I‘m thrilled that more and more study is being devoted to evaluating the impact of elements such as passion, purpose, meaning and having and expressing an authentic voice in our lives … even if the results often seem like a statement of the obvious. It seems almost self-evident, for example, that people who feel more engaged by their jobs, or believe that their job is important, or matters, show less job stress and perform better in those jobs than people who don’t. (I’ve even written about the importance of believing that what you do matters in previous posts, here and here .) Or even that people who feel that their lives have purpose live longer (the psychiatrist and author of Man’s Search for Meaning, Viktor Frankl, came to that conclusion back in the 1940s, after observing concentration camp survivors).
Nevertheless, it’s helpful to have scientific support for some of those ideas. And as scientific research methods and capabilities have expanded, some interesting, and very specific, data has emerged. Take, for example, a recent study by the Rush University Medical Center researchers, quoted in an article in this month’s Atlantic magazine.
To quote the article, “Researchers at Rush University Medical Center have found that a third of people whose brains, upon autopsy, display the plaques and tangles of Alzheimer’s never exhibited memory loss or intellectual impairment. The best predictor of whether someone would escape these symptoms was whether they felt strongly that they had a purpose in life. Those who did were two and a half times as likely to be unafflicted as those who didn’t.”
I couldn’t verify any source for the statement that 1/3 of people with pathologic evidence of Alzheimer’s don’t exhibit symptoms. The Rush University Medical Center study I found that seemed the most likely source of the article’s data didn’t mention that. But it did show some pretty impressive graphs showing a dramatic difference in cognitive function (from a survey sample of 246 people studied before death and autopsied after death) between those that reported a high sense of purpose in their lives and those that didn’t–especially in those people whose brains, upon autopsy, showed significant amounts of the tangles associated with Alzheimers. So the general point–that having a strong sense of purpose in your life can protect you against the cognitive symptoms of Alzheimers–seems valid.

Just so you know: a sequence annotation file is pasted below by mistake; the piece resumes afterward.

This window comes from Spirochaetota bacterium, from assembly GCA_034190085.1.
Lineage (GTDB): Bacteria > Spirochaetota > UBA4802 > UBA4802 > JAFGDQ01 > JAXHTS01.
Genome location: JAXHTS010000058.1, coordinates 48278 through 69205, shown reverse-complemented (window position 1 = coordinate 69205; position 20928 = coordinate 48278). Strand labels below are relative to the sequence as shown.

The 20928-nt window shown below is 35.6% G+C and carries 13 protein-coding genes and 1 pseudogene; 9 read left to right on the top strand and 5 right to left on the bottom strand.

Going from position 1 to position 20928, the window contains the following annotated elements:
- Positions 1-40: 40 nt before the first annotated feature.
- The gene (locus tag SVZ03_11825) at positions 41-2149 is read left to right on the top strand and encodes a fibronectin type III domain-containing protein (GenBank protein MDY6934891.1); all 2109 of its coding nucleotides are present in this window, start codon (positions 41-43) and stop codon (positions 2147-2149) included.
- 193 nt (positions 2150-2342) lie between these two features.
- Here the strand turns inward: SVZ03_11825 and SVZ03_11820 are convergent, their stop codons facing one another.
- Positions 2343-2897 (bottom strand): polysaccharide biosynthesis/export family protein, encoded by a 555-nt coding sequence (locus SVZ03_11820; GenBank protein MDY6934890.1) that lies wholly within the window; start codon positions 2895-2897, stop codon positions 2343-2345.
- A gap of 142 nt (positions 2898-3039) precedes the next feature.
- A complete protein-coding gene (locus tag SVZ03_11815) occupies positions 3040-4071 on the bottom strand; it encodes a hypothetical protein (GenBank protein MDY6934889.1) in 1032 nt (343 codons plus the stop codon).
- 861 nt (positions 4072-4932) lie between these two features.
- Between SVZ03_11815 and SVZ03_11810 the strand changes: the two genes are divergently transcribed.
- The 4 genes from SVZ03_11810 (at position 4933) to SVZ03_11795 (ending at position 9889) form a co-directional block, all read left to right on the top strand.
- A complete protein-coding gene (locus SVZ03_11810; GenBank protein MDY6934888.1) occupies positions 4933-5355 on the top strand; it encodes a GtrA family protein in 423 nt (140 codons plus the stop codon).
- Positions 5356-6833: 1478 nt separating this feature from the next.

If that’s not enough to make you rethink how engaged you feel in your career/job/life/activities, and to contemplate ways to increase your sense of purpose and meaning, if you don’t already feel your life is imbued with those things, consider this: another, related Rush University Medical Center study, from the same project, also found that purpose in life was inversely related to a person’s waist/hip ratio. In other words, having a strong sense of purpose in your life also apparently helps keep you thin.
None of this addresses the issue of how, exactly, one goes about finding purpose and meaning if those elements aren’t already present in your life. And, in truth, the answer to that is far too long for one post. (Not to worry. I’ll be writing about it for some time to come.) A good guideline to start with, however, is that purpose and meaning rarely revolve around ourselves or the accumulation of wealth and stuff. Think about ways you might engage in improving something for someone else, and you’re probably closer to meaning and purpose than wishing for your own private tennis courts.
Sometimes, as I say to corporate groups I’ve talked to, it’s possible to reframe how we look at those things we’re already doing so that we see purpose and meaning in them that we didn’t think about or notice before. But there are also soul-sucking jobs, relationships, environments, and even social circles that really are worth considering dumping in favor of something that engages us more joyfully and fully. Even if there’s a cost to the switch.
The problem with that, of course, is that as we weigh changes that have costs associated with them, we tend to put far more weight on the negatives than the positives of the change. Change is hard, scary, and uncomfortable. As I’ve said many times, the closer any of us get to leaping, the more attractive that nice, safe, solid cliff edge beneath us begins to appear. So perhaps the most important role of scientific/medical data showing (for example) links between a sense of purpose and avoiding cognitive decline is to add some weight to the “pro” column as we weigh the pros and cons of making a change in pursuit of a healthier, happier, and more meaningful vision and life.